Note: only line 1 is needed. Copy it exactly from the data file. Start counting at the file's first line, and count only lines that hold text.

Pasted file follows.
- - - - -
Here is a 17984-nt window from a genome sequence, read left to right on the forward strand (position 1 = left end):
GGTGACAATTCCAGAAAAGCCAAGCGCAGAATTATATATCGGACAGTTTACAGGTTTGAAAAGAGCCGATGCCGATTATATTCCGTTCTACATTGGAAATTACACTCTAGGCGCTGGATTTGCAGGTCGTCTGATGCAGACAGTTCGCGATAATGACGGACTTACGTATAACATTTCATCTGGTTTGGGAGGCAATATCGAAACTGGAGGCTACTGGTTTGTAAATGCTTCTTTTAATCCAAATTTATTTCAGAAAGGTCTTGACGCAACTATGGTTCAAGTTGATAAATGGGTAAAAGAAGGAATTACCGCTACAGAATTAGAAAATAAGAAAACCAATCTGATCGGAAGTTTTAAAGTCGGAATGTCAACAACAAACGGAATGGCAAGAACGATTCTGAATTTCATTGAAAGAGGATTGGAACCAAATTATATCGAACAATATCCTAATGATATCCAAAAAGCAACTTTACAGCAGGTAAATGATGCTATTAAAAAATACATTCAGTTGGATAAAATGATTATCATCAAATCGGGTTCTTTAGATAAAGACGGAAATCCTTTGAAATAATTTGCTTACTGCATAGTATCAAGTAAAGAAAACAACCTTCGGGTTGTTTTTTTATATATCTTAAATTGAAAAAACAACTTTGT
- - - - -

Here is a 17984-nt window from a genome sequence, read left to right on the forward strand (position 1 = left end):